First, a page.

# Is Marginal Rate of Substitution a multivariable function?

Suppose I have $U(x,y)$ and a level set of indifference curves. Suppose the value of $U$ along a given curve is $\bar{U}$. We know $dU = 0$. We compute total derivative, rearrange, and now have

$$\frac{dy}{dx} = -\frac{U_x}{U_y}$$

My Confusion and Question:

$\frac{dy}{dx}$ is written as a function of a single variable right? But when we talk about $MU$, we always talk about it as a multivariable function. I thought $MRS$ was the ordinal utility analog of the cardinal utility $MU$. So why is $MRS$ a single variable function?

## 2 Answers

$\frac{dy}{dx}$ is written as a function of a single variable right?

I don't think so. Your shorthand notation should be standing for

$$\frac{dy}{dx} = -\frac{U_x(x, y)}{U_y(x,y}$$

and hence is a function of both variables ${x,y}$. That makes sense, as your MRS could depend on the locus you're at.

• Okay. I buy what you are saying about the RHS being multivariable. But the LHS is clearly a single variable notation.....right? – Stan Shunpike Apr 10 '15 at 13:48
• @StanShunpike yes, the shorthand is abuse of notation. When introduced, one should be clear that. – FooBar Apr 10 '15 at 13:58
• But how can we abuse it like than and still consider them differentials? Like that just seems like it wouldn't make any sense. Is there a way to write it that doesn't involve this abuse of notation? – Stan Shunpike Apr 10 '15 at 14:00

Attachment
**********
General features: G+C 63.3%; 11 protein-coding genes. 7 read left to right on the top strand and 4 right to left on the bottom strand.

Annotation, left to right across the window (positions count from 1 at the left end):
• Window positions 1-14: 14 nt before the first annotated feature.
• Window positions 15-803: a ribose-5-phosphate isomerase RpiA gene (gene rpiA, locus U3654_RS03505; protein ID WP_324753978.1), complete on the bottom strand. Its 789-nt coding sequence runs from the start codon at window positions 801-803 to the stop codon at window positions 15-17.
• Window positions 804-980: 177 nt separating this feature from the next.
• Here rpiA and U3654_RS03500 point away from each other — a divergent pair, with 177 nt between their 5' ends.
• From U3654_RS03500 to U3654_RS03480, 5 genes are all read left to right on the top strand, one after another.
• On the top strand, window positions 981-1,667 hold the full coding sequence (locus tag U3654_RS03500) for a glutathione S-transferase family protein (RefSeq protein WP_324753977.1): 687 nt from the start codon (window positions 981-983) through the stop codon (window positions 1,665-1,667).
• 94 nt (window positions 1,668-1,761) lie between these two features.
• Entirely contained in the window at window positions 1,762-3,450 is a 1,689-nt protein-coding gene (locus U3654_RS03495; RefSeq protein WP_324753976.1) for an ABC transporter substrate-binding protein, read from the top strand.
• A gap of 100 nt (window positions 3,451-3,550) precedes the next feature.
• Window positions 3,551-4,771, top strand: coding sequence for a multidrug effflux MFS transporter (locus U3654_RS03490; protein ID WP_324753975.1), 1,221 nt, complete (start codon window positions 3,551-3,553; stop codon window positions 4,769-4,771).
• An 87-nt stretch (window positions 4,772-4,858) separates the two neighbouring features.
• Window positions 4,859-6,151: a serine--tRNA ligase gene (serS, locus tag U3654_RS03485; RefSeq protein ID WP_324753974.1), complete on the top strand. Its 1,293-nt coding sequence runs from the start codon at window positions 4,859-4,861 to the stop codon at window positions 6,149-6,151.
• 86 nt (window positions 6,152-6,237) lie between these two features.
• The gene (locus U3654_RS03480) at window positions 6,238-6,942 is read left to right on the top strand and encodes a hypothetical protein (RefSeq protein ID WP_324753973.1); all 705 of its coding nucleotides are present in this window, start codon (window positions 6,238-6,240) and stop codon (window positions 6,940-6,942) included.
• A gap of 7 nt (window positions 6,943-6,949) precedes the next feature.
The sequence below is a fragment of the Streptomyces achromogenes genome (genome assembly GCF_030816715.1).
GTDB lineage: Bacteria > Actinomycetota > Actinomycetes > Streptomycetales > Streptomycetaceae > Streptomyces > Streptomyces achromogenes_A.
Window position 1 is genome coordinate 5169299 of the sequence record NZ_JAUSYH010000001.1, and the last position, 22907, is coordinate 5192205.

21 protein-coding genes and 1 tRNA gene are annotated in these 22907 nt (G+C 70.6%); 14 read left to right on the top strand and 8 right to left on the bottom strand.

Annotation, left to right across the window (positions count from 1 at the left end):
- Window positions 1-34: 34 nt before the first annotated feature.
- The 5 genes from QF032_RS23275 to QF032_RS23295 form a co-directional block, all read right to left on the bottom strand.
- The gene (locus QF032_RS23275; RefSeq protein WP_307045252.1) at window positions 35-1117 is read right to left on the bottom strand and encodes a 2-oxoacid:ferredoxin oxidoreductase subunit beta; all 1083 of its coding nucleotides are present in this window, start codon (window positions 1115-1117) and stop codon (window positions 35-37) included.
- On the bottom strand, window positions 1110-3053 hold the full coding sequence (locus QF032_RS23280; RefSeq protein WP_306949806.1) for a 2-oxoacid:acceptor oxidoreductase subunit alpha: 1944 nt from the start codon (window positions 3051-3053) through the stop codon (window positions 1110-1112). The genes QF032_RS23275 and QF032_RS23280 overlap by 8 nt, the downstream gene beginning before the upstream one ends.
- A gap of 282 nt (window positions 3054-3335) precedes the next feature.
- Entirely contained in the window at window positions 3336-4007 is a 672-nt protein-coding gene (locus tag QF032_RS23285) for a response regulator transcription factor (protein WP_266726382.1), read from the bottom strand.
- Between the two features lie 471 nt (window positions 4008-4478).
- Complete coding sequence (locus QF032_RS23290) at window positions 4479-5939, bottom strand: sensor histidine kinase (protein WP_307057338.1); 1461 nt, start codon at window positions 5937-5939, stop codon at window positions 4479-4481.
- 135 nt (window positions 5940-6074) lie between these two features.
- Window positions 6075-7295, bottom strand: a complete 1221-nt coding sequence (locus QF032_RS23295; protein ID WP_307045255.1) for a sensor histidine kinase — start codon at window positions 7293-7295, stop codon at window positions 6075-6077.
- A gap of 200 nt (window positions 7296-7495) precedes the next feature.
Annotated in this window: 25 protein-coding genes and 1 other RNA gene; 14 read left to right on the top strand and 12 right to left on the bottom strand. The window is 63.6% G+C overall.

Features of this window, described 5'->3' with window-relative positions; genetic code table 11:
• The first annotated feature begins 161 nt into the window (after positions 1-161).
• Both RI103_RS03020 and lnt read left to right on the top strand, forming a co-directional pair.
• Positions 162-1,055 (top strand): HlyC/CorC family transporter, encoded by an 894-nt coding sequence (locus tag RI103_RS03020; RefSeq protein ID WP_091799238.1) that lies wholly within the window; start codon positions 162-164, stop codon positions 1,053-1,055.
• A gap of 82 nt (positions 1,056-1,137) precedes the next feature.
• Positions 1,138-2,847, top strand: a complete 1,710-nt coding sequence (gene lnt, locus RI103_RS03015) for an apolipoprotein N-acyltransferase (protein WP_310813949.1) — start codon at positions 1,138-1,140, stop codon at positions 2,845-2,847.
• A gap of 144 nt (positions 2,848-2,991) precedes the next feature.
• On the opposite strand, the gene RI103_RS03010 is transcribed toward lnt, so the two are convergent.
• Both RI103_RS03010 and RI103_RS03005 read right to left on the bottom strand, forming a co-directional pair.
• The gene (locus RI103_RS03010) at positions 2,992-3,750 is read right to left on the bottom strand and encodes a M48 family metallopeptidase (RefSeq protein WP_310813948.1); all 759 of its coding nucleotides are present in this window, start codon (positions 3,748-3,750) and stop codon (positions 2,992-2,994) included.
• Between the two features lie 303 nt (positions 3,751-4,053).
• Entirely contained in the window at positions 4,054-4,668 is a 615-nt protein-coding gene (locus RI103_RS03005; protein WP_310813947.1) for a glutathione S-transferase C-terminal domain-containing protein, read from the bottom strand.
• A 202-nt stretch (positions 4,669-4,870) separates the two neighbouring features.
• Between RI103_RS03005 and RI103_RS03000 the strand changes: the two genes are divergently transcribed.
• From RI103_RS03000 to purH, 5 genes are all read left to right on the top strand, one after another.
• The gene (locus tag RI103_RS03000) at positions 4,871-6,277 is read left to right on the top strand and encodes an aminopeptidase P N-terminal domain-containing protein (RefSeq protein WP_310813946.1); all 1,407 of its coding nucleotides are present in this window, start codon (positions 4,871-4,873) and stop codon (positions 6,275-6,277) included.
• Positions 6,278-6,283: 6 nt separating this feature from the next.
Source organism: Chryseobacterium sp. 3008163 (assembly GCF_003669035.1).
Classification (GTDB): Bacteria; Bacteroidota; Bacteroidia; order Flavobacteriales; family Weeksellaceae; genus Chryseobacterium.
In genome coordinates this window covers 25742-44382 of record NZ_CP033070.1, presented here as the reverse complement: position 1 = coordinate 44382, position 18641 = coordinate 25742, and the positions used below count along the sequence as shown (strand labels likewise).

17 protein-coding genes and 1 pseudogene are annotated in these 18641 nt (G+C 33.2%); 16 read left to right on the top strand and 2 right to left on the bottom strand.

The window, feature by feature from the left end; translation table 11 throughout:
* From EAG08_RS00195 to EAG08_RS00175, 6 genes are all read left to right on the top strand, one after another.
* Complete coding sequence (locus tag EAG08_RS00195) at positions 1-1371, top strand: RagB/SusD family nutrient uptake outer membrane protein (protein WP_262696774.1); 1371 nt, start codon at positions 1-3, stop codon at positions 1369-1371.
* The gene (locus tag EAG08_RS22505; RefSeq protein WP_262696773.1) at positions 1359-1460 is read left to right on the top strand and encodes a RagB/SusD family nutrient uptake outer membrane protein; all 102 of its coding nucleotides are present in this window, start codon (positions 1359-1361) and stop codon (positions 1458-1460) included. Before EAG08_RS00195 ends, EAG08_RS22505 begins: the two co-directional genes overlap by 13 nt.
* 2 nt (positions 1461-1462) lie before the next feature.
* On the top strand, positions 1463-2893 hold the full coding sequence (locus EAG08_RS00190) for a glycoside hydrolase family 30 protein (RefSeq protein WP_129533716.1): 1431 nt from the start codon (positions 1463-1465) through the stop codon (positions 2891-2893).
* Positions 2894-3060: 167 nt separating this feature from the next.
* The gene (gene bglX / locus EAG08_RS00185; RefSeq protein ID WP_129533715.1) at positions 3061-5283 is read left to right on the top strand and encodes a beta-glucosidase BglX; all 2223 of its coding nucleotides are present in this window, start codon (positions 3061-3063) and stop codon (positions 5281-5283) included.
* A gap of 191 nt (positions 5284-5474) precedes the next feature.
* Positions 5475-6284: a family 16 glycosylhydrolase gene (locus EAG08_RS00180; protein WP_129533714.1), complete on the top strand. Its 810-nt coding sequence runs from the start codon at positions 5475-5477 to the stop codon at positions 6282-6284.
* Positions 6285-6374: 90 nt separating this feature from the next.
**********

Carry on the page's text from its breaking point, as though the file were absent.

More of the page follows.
We have the function

$$U = U(x,y)$$

from which we create the equation

$$x^*,y^*: U(x^*,y^*) = \bar U$$

with $\bar U$ being fixed a constant, and so $d\bar U = 0$.

Then

$$dU(x^*,y^*) = d\bar U = 0 \implies U_x(x^*,y^*)dx^*+U_y(x^*,y^*)dy^* = 0$$

$$\implies \frac {dy^*}{dx^*} = -\frac {U_x(x^*,y^*)}{U_y(x^*,y^*)}$$

Leaving aside the (mathematical) "Civil War of differentials", there is no abuse of notation here, only simplification for reasons of compactness. Why? $x^*$ and $y^*$ are solutions to the equation, not variables free to vary independently.So in reality we have $y^* = h(x^*,\bar U)$ and

$$\implies \frac {dh(x^*,\bar U)}{dx^*} = -\frac {U_x(x^*,h(x^*,\bar U))}{U_y(x^*,h(x^*,\bar U))}$$

NOTE: these kinds of notation simplifications appear in all disciplines that use mathematics. They are not always beneficial though: for example M. Caputo in Foundations of Dynamic Economic Analysis more than most writes explicitly all dependencies. This makes notation cumbersome and confusing at first, but once you get the hang of it, you are never lost.